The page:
Rouhani, in a televised meeting of the country's virus taskforce on May 3, said 132 counties, around one-third of Iran's administrative divisions, would "reopen their mosques as of tomorrow.""Social distancing is more important than collective prayer," Rouhani added, adding that Islam considers safety obligatory, while praying in mosques is only "recommended." As of May 3rd the outbreak has killed more than 6,150 people and infected more than 96,440 in Iran since it announced its first cases in mid-February, although there is great dispute over the veracity of the reported numbers coming out of Iran.

New York City officials have halted an underground yeshiva that was operating in Williamsburg, Brooklyn, despite coronavirus social-distancing restrictions, a spokeswoman from Mayor Bill de Blasio’s office said. The Forward reported that there were many schools that continued to meet in Williamsburg’s Satmar Hasidic community. Later, Brooklyn Haredi residents received a robocall in Yiddish denying that yeshiva administrators had sanctioned the school meetings. A spokesperson for the Mayor’s office said they are closely monitoring the situation, and that city officials believe that “a handful of teachers individually took it upon themselves” to teach the in-person program.

English teacher Jim Zimmerman had taught English at Alter High School in Kettering, Ohio, for 23 years. Then someone anonymously mailed a copy of his marriage certificate to the Archdiocese showing he was married to another man, and his teaching skills were no longer wanted. The Archdiocese and school do not disagree about Zimmerman’s ability as an educator, but instead say that he violated his contract by being gay and by marrying another man. In protest, dozens of Alter High School students gathered at a park next to the school, where they displayed messages of support from their car windows, and blasted a playlist of Zimmerman’s favorite songs.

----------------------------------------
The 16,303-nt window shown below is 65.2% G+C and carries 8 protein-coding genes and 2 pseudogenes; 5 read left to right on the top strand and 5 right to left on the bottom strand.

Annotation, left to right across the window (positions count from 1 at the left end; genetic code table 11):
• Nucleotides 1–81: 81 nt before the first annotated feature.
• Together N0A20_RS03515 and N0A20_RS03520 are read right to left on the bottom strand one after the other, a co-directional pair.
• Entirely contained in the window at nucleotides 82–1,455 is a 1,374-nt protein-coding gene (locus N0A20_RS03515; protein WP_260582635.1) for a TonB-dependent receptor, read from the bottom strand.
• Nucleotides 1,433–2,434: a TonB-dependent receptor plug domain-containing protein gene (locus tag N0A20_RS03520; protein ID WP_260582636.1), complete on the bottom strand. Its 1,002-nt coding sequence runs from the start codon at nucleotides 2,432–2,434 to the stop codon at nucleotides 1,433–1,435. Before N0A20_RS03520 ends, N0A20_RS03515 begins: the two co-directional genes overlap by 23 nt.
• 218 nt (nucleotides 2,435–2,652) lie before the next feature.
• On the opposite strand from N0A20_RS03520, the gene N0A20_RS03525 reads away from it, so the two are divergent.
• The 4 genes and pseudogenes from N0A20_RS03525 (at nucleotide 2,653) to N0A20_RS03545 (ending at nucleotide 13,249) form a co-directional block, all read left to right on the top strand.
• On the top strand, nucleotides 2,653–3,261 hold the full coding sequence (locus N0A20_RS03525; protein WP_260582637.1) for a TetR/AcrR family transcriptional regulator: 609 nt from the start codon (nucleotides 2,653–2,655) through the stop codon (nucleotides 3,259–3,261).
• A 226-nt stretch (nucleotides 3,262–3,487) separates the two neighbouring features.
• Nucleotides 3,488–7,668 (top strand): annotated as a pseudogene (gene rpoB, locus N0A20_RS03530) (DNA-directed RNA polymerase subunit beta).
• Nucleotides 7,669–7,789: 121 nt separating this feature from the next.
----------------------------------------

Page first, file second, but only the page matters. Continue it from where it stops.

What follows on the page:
The City of Mississauga passed a motion to temporarily exempt mosques from a noise bylaw so they can broadcast the sunset prayer call over loudspeakers until Ramadan ends on May 24. Multiple cities across Canada, including Toronto, have done the same for their mosques. The intention was to foster a sense of community for Muslims who are barred from going to mosques during Ramadan due to the lockdown. An open letter calling to reverse this decision argues that broadcasting the Islamic call to prayer amounts to a “violation of human rights.” “Those who would like to celebrate religious holidays should be allowed to do so without infringing on the rights of others,” the letter said.

A series of verses mimicking the style of the Quran titled Surah Corona have lit Arab social media on fire. The verses were written by an Algerian atheist Djilou and has resulted in many death threats and calls for arrest. Amna al-Sharqi, a Tunisian girl who shared the verses of Surah Corona is under investigation and has had a warrant issued against her by the Tunisian Public Prosecution. Update: Amna stated on social media that she has been released from police custody following intervention by Professor Enas Trabelsi.

Germany's parliament has passed a law banning so-called "gay conversion therapy" for children nationwide. Under the new law, minors will not be allowed to take part in medical interventions aimed at changing or suppressing their sexual orientation or gender identity. Parents and legal guardians can also be punished for making their children take part through deception, coercion or threats. Those breaking the new law can face up to a year in prison, or a €30,000 ($32,535; £26,268) fine. Some critics argue the law does not go far enough, calling for the age limit to be raised to as high as 27.